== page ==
organic compounds\(\def\hfill{\hskip 5em}\def\hfil{\hskip 3em}\def\eqno#1{\hfil {#1}}\)

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ISSN: 2056-9890

2-Amino-3-nitro­pyridinium perchlorate

aLaboratoire de Chimie des Matériaux, Faculté des Sciences de Bizerte, 7021 Zarzouna Bizerte, Tunisia, and bChemistry Department, Faculty of Science, King Saud University, PO Box 2455, Riyadh 11451, Saudi Arabia
*Correspondence e-mail: toumiakriche@yahoo.fr

(Received 14 December 2009; accepted 5 January 2010; online 9 January 2010)

The title compound, C5H6N3O2+·ClO4, is comprised of discrete perchlorate anions and 2-amino-3-nitro­pyridinium cations. The anion has a typical tetra­hedral geometry while the cation presents a nearly planar [maximum deviation = 0.007 (8) Å] pyridinium ring. Undulating [C5H6N3O2+]n chains extending along the c-axis direction are linked via N—H⋯O hydrogen bonds. The cations are further connected to the anions by N—H⋯O hydrogen bonds and weak C—H⋯O inter­actions, leading to the formation of a three-dimensional network.

Related literature

For related structures, see: Akriche & Rzaigui (2000[Akriche, S. & Rzaigui, M. (2000). Z. Kristallogr. New Cryst. Struct. 215, 617-618.], 2009a[Akriche, S. & Rzaigui, M. (2009a). Acta Cryst. E65, m123.],b[Akriche, S. & Rzaigui, M. (2009b). Acta Cryst. E65, o1648.],c[Akriche, S. & Rzaigui, M. (2009c). Acta Cryst. E65, o793.]); Nicoud et al. (1997[Nicoud, J. F., Masse, R., Bourgogne, C. & Evans, C. (1997). J. Mater. Chem. 7, 35-39.]). For details of hydrogen bonding, see: Steiner & Saenger (1994[Steiner, T. & Saenger, W. (1994). Acta Cryst. B50, 348-357.]). For bond lengths in related structures, see: Aakeröy et al. (1998[Aakeröy, C. B., Beatty, A. M., Nieuwenhuyzen, M. & Zou, M. (1998). J. Mater. Chem. pp. 1385-1389.]); Messai et al. (2009[Messai, A., Direm, A., Benali-Cherif, N., Luneau, D. & Jeanneau, E. (2009). Acta Cryst. E65, o460.]).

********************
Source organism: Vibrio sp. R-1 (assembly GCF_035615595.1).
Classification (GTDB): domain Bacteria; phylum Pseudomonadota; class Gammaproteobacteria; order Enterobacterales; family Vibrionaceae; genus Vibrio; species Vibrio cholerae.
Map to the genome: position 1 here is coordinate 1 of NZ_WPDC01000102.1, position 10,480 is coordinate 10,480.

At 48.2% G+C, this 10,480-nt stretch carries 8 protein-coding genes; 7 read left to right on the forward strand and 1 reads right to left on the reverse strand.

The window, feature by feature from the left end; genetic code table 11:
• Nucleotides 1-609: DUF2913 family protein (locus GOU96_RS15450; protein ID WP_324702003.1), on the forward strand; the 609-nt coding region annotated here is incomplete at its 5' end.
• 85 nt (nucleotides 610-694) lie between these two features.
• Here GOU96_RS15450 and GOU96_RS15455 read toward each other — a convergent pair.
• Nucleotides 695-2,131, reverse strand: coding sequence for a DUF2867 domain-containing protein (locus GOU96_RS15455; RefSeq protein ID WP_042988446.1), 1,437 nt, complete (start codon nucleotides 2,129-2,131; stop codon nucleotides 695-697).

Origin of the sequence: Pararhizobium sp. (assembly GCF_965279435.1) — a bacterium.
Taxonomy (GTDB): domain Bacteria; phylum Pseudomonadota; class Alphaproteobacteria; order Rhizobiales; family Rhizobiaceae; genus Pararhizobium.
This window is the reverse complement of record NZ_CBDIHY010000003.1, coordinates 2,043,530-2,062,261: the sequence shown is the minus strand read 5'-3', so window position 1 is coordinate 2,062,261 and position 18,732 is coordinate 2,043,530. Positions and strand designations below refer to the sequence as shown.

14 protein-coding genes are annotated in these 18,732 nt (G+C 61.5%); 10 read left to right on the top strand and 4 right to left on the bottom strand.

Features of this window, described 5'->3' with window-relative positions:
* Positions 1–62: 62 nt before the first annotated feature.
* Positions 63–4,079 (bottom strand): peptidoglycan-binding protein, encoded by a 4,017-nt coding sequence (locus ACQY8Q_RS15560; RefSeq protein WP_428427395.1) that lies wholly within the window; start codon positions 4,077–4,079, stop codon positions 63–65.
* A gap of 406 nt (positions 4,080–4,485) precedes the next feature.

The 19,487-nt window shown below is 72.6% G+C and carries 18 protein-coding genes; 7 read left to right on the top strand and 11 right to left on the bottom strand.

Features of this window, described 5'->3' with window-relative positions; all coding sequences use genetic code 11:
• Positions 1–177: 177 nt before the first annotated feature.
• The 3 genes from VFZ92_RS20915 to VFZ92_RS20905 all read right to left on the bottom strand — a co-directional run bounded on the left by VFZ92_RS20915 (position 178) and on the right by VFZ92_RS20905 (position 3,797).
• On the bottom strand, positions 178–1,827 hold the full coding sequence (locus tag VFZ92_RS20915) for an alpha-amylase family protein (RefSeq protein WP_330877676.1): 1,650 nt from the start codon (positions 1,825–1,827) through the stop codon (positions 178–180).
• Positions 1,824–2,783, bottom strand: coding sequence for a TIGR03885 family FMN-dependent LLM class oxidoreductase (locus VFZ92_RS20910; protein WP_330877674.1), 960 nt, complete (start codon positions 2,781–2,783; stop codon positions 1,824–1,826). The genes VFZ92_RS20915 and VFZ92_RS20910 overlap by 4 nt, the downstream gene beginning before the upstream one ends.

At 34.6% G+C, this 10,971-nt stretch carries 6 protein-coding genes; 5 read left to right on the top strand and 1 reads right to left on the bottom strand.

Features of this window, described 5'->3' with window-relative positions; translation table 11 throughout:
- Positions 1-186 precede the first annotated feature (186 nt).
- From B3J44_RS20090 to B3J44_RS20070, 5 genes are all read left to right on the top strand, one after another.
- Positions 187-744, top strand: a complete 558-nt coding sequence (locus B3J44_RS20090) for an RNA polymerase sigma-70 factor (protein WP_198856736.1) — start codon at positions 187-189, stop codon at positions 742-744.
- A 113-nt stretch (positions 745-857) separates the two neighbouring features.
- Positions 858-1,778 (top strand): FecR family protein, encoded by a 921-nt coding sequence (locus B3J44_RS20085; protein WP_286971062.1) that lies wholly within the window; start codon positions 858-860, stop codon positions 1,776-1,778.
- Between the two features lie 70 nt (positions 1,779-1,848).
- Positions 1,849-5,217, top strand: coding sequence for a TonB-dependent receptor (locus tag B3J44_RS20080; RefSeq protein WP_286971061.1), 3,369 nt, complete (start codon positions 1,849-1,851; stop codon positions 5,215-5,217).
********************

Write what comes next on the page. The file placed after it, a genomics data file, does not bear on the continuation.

[Scheme 1]

Experimental

Crystal data
  • C5H6N3O2+·ClO4

  • Mr = 239.58

  • Monoclinic, P 21 /c

  • a = 5.888 (2) Å

  • b = 18.342 (6) Å

  • c = 9.170 (4) Å

  • β = 116.61 (3)°

  • V = 885.3 (6) Å3

  • Z = 4

  • Mo Kα radiation

  • μ = 0.45 mm−1

  • T = 293 K

  • 0.29 × 0.25 × 0.21 mm

Data collection
  • Enraf–Nonius TurboCAD-4 diffractometer

  • Absorption correction: multi-scan (Blessing, 1995[Blessing, R. H. (1995). Acta Cryst. A51, 33-38.]) Tmin = 0.725, Tmax = 0.912

  • 3574 measured reflections

  • 2130 independent reflections

  • 1109 reflections with I > 2σ(I)

  • Rint = 0.046

  • 2 standard reflections every 120 min intensity decay: 1%

Refinement
  • R[F2 > 2σ(F2)] = 0.062

  • wR(F2) = 0.189

  • S = 1.00

  • 2130 reflections

  • 136 parameters

  • 66 restraints

  • H-atom parameters constrained

  • Δρmax = 0.52 e Å−3

  • Δρmin = −0.30 e Å−3

Table 1
Hydrogen-bond geometry (Å, °)

D—H⋯A D—H H⋯A DA D—H⋯A